Warning, snails! Animals on traffic signs

Press materials
Press materials

Koala, wombat, frog, camel, and even crabs. And in Poland a cow representing farm animals and a deer representing wild fauna. Researchers analysed signs placed by roads to warn against collisions with animals. Can we expect an 'evolution' of traffic signs, or is it enough to stick with information like 'hedgehogs' or 'amphibians' added under the 'Other danger' sign?

Researchers from the Poznań University of Life Sciences in cooperation with specialists from the University of Cambridge and the Czech University of Life Sciences Prague looked at global changes of traffic signs warnings against collisions with animals. The publication of the international team coordinated by Polish researchers 'On the origin of species on road warning signs: A global perspective' appeared in the journal Global Ecology and Conservation. The authors of the article are Piotr Tryjanowski, Michał Beim, Anna Maria Kubicka, Federico Morelli, Tim H. Sparks and Petr Sklenicka.

Traffic warning signs in Venezuela

Traffic warning signs in Venezuela, press materials


Warning road signs are the most common method for preventing vehicle collisions with animals. It is even more effective when combined with a speed limit. The presence of these signs mainly provides psychological comfort to drivers but also reduces the costs of potential vehicle collisions (car repairs, hospitalisation and other medical costs) to insurance companies.

Traffic signs in the Czech Republic

Traffic signs in the Czech Republic, press materials

Researchers emphasize that collisions with animals have long ceased to be considered only in terms of their financial aspect. Traffic signs are now intended to counteract the decline of biodiversity.

Road infrastructure affects the decline of small animal species, such as frogs, toads, snakes and hedgehogs. Signs are designed to protect not only people, but also animals. Some signs inform about the presence of protected species. Others remind that small beings that pose no threat to the vehicle or those travelling in it may also use the road.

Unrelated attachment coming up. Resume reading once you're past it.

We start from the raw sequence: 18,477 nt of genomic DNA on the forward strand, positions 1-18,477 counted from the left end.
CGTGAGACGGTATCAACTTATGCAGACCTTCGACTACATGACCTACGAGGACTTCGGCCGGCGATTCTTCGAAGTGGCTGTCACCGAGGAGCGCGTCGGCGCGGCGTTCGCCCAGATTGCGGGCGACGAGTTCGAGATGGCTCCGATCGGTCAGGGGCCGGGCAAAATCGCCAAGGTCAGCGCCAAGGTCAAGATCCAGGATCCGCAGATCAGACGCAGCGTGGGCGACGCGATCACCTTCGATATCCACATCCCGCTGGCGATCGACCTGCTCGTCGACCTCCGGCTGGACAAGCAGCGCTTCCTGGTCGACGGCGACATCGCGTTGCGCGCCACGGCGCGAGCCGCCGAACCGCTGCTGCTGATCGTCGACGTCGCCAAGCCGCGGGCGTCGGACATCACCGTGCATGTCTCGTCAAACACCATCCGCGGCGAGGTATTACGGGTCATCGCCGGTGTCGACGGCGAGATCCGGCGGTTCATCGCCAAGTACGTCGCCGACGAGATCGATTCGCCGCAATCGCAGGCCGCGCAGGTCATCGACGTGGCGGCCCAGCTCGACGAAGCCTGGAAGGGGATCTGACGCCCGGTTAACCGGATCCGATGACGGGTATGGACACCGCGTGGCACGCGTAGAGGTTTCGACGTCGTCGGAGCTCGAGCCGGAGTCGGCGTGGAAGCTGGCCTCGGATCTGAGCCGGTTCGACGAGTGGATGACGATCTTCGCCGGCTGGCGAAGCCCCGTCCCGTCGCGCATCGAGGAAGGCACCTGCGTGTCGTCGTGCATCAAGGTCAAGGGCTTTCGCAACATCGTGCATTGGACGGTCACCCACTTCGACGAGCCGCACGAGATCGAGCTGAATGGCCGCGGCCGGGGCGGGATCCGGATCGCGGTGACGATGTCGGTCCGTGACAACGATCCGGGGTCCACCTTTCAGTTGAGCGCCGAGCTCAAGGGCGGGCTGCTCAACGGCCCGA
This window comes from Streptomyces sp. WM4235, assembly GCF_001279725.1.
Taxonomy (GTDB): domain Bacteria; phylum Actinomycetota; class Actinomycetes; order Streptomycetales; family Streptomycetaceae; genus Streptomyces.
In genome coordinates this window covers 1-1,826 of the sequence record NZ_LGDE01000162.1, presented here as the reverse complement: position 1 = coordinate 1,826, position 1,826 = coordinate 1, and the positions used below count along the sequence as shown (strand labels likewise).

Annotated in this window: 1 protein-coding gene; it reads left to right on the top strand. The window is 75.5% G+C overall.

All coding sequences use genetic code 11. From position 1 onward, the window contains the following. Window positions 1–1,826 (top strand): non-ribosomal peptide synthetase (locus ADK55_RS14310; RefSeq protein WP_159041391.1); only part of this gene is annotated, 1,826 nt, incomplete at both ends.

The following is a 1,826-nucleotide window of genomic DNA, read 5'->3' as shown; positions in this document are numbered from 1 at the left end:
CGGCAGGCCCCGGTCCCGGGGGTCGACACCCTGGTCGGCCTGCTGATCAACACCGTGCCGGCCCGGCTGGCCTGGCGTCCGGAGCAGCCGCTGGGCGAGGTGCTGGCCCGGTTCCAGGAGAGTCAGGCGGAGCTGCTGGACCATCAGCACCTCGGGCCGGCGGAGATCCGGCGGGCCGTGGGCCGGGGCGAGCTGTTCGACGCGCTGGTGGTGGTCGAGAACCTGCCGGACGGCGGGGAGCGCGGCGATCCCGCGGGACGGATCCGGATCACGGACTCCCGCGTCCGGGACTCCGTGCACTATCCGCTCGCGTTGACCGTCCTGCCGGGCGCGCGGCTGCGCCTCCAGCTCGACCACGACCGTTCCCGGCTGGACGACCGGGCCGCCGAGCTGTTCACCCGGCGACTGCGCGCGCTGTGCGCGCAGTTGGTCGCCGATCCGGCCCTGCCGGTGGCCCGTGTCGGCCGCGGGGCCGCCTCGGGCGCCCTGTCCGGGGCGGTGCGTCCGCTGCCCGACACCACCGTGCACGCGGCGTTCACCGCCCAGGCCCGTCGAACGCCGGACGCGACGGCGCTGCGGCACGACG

Traffic signs now more often inform, for example, about migration of amphibians such as frogs. These animal do not pose a threat for drivers and yet signs informing about their presence are still considered worth placing. “This most likely indicates that our attitude towards animals are changing,” says Professor Piotr Tryjanowski.


Uniform marking would be difficult due to landscape changes, varying car traffic intensity and occurrence of animals, and changes in the behaviour of animals and drivers. The shape and colour of traffic signs around the world varies according to local traditions and heritage.

Some countries adapt their signs to local climate and environmental conditions. In Europe, a sign’s background colour (white or yellow) is associated with snow cover. Yellow signs are mainly used in northern and central countries, white are more common in the south, where snow rarely covers traffic signs. Similarly, signs depicting animals are different, depending on local species.

A curiosity are signs that appear and disappear - just like animals. New technology helps to install dynamic road signs. The system of alerting to the presence of brown bear Ursus arctos in Slovenia is very interesting. The signs work only when the animals are in fact near the road, because the system uses GPS tracking in bear collars.

In Australia, the animals depicted on signs include both native wombats (Vombatus sp.) and Kangaroos (various Macropodidae species), as well as an invasive species the camel Camelus dromedarius.